As of Thursday, June 15, 2017
The Trump administration wants to beef up the U.S. Trade Representative’s budget by nearly 6 percent, add staff and launch bilateral negotiations with several major trading partners.
The budget increase comes in sharp contrast with other budget proposals for fiscal 2018 where the Environmental Protection Agency might get a 30 percent hair cut to its $8-billion budget and the State Department and the U.S. Agency for International Development are also facing a 30 percent slash to their $37.6 billion budget.
For the upcoming fiscal year, the trade office would get an increased $57.6-million budget and eight staff members in addition to the 230 already working there. “Trade policy plays a critical part in every aspect of the economy and the USTR must lead a highly aggressive trade agenda,” the Trump administration wrote when proposing the bigger budget.
Some of the key items the Trump administration wants the trade office to address include defending U.S. national sovereignty over trade policy; strictly enforcing U.S. trade laws; using all possible sources of leverage to encourage other countries to open their markets to U.S. exports; protecting intellectual-property rights; and negotiating new and better trade deals with countries in key markets.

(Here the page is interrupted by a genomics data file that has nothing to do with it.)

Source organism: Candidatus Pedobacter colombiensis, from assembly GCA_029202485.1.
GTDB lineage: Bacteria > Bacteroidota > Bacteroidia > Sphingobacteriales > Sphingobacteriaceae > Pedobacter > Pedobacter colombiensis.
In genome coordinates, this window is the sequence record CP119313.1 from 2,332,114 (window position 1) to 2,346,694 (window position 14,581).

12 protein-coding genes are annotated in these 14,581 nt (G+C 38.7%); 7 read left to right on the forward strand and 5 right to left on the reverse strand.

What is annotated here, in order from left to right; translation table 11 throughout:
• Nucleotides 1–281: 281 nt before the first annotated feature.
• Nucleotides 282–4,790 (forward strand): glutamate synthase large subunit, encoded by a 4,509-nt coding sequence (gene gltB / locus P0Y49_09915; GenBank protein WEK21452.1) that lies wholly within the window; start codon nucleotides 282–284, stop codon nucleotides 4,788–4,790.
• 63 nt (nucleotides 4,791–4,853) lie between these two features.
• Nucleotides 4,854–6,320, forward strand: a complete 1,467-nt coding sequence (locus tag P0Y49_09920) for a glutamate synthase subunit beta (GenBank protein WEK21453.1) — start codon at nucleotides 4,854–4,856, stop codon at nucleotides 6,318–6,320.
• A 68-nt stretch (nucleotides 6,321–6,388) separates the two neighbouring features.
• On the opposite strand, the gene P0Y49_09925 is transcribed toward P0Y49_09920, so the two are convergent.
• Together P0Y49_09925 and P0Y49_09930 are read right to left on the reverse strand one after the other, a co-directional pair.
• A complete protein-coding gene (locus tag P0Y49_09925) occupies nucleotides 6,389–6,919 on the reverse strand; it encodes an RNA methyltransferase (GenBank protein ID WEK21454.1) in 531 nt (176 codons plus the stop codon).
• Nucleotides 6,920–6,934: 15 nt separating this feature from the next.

Shortly after taking office early this year, President Trump decided to bow out of the Trans-Pacific Partnership, an unimplemented free-trade agreement between the United States and 11 other Pacific Rim countries, because he felt it was harmful to American workers and manufacturers.
The Trump administration also wants the trade office to step up talks with Indonesia to address what is called “the growing number of trade and investment irritants.” The new president would like to work with India to push the government’s plan to eliminate export subsidies in the textiles sector.
Other things on the to-do list include having Congress consider possible reforms or revisions to the Generalized System of Preferences program to take into account the growing competitiveness of many emerging-market GSP beneficiaries who receive reduced tariffs.